Mexico eyeing retaliatory measures in U.S. meat labeling dispute
MEXICO CITY (Reuters) - Mexico is considering imposing retaliatory trade measures on the United States in a dispute over the fairness of U.S. rules requiring meat to carry labels that specify its origin, the country's economy ministry said on Friday.
Mexico said new U.S. rules for meat labeling were even more onerous than a set of regulations that the World Trade Organization (WTO) declared were unfair in June 2012, the ministry said in an emailed statement.
The Obama administration unveiled the new rule on Thursday, the final day to comply with the WTO decision that upheld complaints by Canada and Mexico. Canada has also has said it will fight the new version of the U.S. country of origin labeling rules (COOL).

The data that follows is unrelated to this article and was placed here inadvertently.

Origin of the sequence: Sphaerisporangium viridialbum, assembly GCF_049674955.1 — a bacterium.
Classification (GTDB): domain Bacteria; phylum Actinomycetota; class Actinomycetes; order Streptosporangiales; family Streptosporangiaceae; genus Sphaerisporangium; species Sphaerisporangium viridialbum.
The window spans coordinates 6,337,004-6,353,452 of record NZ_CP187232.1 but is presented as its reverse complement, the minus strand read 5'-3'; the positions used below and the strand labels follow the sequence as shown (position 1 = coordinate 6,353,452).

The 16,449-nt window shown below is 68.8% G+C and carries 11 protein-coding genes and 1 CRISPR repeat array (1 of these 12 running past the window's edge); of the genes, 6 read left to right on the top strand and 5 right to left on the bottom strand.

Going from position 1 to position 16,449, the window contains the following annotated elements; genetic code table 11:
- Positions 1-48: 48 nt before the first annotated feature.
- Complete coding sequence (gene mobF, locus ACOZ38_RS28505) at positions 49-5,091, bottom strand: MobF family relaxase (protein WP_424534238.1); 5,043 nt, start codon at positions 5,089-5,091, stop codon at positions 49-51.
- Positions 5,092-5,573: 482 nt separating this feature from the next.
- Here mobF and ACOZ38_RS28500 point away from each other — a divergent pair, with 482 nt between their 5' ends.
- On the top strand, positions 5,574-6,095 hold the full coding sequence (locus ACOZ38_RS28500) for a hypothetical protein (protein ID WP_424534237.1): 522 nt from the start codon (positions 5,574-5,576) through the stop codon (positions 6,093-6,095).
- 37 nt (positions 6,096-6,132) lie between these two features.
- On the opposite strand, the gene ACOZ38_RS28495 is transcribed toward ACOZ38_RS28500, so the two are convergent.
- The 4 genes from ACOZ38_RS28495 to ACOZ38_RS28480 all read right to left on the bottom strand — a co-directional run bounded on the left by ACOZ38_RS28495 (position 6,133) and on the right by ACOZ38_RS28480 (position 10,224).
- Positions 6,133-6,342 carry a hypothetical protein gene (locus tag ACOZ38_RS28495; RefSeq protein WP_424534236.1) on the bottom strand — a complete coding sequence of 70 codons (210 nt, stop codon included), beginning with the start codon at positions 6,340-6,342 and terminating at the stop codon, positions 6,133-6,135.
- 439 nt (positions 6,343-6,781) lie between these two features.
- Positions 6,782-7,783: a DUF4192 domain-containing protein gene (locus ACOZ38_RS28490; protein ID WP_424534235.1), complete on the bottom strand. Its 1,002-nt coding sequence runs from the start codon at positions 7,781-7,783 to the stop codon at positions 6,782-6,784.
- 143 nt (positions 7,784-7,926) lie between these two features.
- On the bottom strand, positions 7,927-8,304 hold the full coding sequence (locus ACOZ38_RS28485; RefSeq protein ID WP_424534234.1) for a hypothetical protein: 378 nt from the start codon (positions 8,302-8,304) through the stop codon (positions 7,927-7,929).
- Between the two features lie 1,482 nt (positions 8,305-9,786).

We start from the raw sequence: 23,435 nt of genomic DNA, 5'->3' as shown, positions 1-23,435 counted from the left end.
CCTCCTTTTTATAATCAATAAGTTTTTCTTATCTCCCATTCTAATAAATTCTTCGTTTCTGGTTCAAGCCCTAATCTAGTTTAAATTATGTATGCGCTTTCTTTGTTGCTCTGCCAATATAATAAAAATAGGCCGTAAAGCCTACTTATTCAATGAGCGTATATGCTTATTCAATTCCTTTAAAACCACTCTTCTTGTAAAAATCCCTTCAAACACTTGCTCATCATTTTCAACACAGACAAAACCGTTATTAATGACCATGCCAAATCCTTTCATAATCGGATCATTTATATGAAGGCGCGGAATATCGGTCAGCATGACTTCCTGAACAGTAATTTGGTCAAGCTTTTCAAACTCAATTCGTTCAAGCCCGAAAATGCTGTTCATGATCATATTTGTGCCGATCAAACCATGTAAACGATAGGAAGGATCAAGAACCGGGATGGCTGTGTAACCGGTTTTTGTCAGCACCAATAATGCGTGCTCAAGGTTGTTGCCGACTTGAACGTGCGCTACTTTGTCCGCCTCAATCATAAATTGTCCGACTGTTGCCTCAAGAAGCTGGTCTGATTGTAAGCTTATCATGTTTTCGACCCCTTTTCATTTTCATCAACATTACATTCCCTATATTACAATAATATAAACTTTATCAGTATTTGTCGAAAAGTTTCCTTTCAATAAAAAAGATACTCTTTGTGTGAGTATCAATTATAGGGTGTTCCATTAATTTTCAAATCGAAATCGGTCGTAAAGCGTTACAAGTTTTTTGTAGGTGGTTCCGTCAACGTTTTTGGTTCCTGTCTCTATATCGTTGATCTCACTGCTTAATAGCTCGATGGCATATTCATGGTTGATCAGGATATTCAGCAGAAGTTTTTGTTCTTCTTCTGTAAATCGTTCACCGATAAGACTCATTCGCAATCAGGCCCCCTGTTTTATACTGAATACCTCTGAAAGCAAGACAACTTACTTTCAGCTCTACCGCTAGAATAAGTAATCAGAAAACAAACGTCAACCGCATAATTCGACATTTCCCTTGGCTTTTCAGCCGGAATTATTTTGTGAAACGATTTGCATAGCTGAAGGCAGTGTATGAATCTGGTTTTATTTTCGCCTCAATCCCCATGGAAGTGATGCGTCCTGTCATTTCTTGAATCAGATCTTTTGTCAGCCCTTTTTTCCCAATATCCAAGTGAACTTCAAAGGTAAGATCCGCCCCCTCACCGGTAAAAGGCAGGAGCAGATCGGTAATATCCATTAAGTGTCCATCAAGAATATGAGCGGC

"Mexico is convinced that the new COOL rule does not comply with the WTO requirements and will cause even more damage to Mexican meat exports," the economy ministry said.
"Mexico will keep exercising its rights within the WTO framework, including the imposition of retaliatory measures, until the United States complies with its international obligations," it said.
Under the new regulation, labels will carry labels such as "Born, Raised and Slaughtered in the United States" for U.S. animals. Meat from other countries could carry labels such as, "Born in Mexico, Raised and Slaughtered in the United States."
(Reporting by Adriana Barrera; Editing by Eric Walsh)